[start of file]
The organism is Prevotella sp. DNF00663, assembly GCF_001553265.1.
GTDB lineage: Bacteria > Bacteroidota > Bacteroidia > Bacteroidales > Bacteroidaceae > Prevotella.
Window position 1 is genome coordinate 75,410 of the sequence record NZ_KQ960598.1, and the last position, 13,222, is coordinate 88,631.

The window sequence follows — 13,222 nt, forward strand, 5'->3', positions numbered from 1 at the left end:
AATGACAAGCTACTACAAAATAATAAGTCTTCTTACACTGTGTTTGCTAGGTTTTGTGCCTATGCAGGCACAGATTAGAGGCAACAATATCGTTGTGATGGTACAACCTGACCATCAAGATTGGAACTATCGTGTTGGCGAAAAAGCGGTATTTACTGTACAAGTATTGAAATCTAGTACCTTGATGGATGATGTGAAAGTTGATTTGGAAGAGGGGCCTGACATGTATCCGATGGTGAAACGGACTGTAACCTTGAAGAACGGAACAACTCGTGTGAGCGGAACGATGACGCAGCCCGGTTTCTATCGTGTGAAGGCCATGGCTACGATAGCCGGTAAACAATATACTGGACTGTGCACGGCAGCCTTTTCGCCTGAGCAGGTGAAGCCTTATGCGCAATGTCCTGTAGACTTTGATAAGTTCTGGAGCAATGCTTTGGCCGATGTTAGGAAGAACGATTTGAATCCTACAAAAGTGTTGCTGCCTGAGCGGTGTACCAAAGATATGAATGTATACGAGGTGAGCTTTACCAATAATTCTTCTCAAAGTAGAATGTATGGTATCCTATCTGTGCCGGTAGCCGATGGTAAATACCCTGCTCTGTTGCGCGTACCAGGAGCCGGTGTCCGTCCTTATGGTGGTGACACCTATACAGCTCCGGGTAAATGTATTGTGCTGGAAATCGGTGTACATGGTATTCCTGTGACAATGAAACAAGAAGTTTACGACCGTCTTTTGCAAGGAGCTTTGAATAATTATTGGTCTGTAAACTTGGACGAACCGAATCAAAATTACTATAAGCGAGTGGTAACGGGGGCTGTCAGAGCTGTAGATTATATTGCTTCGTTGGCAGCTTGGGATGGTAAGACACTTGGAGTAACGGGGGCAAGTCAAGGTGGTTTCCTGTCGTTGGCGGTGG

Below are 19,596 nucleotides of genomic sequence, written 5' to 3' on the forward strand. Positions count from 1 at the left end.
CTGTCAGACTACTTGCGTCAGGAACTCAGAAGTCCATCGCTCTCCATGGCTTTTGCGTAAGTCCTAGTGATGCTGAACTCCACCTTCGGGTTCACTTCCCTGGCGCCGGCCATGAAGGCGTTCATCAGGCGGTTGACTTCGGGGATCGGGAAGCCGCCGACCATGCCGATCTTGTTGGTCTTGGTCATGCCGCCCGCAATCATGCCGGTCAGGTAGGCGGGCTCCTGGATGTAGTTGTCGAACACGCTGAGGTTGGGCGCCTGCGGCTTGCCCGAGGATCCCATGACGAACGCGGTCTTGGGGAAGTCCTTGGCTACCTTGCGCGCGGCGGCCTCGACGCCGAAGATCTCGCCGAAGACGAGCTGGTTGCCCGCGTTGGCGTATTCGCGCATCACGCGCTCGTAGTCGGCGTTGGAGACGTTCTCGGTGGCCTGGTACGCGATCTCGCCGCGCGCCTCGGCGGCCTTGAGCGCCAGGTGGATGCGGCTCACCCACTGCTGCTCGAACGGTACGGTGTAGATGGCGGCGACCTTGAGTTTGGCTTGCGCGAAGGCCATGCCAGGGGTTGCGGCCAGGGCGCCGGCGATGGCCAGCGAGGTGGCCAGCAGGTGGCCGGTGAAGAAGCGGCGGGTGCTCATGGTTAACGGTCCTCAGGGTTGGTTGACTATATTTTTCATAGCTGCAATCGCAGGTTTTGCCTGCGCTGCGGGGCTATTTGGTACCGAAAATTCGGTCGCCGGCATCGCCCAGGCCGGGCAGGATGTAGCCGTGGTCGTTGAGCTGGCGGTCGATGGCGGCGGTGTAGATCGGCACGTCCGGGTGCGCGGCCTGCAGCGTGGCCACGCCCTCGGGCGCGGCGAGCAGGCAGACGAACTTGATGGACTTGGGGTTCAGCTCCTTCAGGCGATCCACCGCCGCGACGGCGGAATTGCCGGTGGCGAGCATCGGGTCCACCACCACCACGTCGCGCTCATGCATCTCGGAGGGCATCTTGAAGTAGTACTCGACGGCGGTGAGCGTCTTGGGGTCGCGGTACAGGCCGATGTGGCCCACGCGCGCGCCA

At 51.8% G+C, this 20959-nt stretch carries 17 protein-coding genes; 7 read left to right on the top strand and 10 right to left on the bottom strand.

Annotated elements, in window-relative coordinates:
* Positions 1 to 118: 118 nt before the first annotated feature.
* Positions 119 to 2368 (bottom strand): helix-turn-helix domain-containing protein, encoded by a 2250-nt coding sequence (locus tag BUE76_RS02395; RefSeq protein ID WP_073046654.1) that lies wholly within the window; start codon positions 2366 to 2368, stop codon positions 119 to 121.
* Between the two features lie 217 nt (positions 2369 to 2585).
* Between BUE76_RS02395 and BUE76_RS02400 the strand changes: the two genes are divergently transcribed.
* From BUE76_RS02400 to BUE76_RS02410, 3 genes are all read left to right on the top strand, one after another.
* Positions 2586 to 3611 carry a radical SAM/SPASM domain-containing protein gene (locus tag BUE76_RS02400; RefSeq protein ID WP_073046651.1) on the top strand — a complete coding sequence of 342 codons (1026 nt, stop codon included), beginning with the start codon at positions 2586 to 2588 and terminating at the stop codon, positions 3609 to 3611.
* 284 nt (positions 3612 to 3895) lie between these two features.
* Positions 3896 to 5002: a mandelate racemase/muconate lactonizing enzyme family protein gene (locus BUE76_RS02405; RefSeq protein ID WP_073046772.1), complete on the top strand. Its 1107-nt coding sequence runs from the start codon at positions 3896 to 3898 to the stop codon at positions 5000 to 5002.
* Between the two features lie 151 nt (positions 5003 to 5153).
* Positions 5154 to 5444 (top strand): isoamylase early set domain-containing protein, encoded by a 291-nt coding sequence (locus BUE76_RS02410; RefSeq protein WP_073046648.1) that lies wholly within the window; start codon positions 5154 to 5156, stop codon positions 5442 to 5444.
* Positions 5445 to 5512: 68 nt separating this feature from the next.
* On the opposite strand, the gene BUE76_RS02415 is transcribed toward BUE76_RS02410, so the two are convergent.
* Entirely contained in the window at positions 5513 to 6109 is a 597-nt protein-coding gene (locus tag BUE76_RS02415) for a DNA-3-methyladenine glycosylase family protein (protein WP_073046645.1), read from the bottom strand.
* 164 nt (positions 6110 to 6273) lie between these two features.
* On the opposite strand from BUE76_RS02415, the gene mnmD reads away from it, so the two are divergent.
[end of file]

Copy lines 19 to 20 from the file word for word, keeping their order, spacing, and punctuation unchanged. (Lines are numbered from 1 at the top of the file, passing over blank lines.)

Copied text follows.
* Positions 5154 to 5444 (top strand): isoamylase early set domain-containing protein, encoded by a 291-nt coding sequence (locus BUE76_RS02410; RefSeq protein WP_073046648.1) that lies wholly within the window; start codon positions 5154 to 5156, stop codon positions 5442 to 5444.
* Positions 5445 to 5512: 68 nt separating this feature from the next.